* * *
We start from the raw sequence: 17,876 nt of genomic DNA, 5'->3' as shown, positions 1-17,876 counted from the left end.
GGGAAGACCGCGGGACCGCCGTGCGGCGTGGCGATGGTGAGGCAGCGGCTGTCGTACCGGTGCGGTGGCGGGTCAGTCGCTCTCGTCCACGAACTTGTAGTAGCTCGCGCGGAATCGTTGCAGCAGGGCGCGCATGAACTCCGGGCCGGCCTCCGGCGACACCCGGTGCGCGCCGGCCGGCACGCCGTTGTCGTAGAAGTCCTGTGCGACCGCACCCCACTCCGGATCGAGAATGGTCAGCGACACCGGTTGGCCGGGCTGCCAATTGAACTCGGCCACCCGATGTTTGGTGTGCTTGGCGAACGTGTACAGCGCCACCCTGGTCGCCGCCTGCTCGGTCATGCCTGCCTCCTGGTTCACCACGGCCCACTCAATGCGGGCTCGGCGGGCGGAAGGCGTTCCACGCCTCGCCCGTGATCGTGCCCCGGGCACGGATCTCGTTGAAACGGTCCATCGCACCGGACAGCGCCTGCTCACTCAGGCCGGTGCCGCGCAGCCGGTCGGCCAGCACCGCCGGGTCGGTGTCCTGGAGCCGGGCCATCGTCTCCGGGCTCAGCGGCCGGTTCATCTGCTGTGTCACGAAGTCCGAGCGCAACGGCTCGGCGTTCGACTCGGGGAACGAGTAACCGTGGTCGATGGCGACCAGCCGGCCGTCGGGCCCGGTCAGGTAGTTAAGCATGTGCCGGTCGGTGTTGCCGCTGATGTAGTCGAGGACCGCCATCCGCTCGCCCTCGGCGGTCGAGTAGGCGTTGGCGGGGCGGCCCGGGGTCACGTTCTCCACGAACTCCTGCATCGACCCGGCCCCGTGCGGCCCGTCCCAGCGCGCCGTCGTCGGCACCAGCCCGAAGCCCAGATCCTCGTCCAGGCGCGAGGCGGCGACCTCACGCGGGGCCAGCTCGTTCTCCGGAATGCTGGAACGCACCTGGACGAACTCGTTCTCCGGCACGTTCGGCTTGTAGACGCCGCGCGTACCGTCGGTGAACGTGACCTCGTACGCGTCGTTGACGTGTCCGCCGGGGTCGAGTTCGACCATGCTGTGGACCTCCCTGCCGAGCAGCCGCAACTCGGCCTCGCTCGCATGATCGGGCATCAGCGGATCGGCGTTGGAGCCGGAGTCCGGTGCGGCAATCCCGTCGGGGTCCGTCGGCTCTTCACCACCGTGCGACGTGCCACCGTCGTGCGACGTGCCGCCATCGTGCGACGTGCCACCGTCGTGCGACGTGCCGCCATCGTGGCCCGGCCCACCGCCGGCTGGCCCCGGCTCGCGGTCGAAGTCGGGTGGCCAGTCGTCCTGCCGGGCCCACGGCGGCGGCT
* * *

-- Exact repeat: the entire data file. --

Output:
We start from the raw sequence: 17,876 nt of genomic DNA, 5'->3' as shown, positions 1-17,876 counted from the left end.
GGGAAGACCGCGGGACCGCCGTGCGGCGTGGCGATGGTGAGGCAGCGGCTGTCGTACCGGTGCGGTGGCGGGTCAGTCGCTCTCGTCCACGAACTTGTAGTAGCTCGCGCGGAATCGTTGCAGCAGGGCGCGCATGAACTCCGGGCCGGCCTCCGGCGACACCCGGTGCGCGCCGGCCGGCACGCCGTTGTCGTAGAAGTCCTGTGCGACCGCACCCCACTCCGGATCGAGAATGGTCAGCGACACCGGTTGGCCGGGCTGCCAATTGAACTCGGCCACCCGATGTTTGGTGTGCTTGGCGAACGTGTACAGCGCCACCCTGGTCGCCGCCTGCTCGGTCATGCCTGCCTCCTGGTTCACCACGGCCCACTCAATGCGGGCTCGGCGGGCGGAAGGCGTTCCACGCCTCGCCCGTGATCGTGCCCCGGGCACGGATCTCGTTGAAACGGTCCATCGCACCGGACAGCGCCTGCTCACTCAGGCCGGTGCCGCGCAGCCGGTCGGCCAGCACCGCCGGGTCGGTGTCCTGGAGCCGGGCCATCGTCTCCGGGCTCAGCGGCCGGTTCATCTGCTGTGTCACGAAGTCCGAGCGCAACGGCTCGGCGTTCGACTCGGGGAACGAGTAACCGTGGTCGATGGCGACCAGCCGGCCGTCGGGCCCGGTCAGGTAGTTAAGCATGTGCCGGTCGGTGTTGCCGCTGATGTAGTCGAGGACCGCCATCCGCTCGCCCTCGGCGGTCGAGTAGGCGTTGGCGGGGCGGCCCGGGGTCACGTTCTCCACGAACTCCTGCATCGACCCGGCCCCGTGCGGCCCGTCCCAGCGCGCCGTCGTCGGCACCAGCCCGAAGCCCAGATCCTCGTCCAGGCGCGAGGCGGCGACCTCACGCGGGGCCAGCTCGTTCTCCGGAATGCTGGAACGCACCTGGACGAACTCGTTCTCCGGCACGTTCGGCTTGTAGACGCCGCGCGTACCGTCGGTGAACGTGACCTCGTACGCGTCGTTGACGTGTCCGCCGGGGTCGAGTTCGACCATGCTGTGGACCTCCCTGCCGAGCAGCCGCAACTCGGCCTCGCTCGCATGATCGGGCATCAGCGGATCGGCGTTGGAGCCGGAGTCCGGTGCGGCAATCCCGTCGGGGTCCGTCGGCTCTTCACCACCGTGCGACGTGCCACCGTCGTGCGACGTGCCGCCATCGTGCGACGTGCCACCGTCGTGCGACGTGCCGCCATCGTGGCCCGGCCCACCGCCGGCTGGCCCCGGCTCGCGGTCGAAGTCGGGTGGCCAGTCGTCCTGCCGGGCCCACGGCGGCGGCT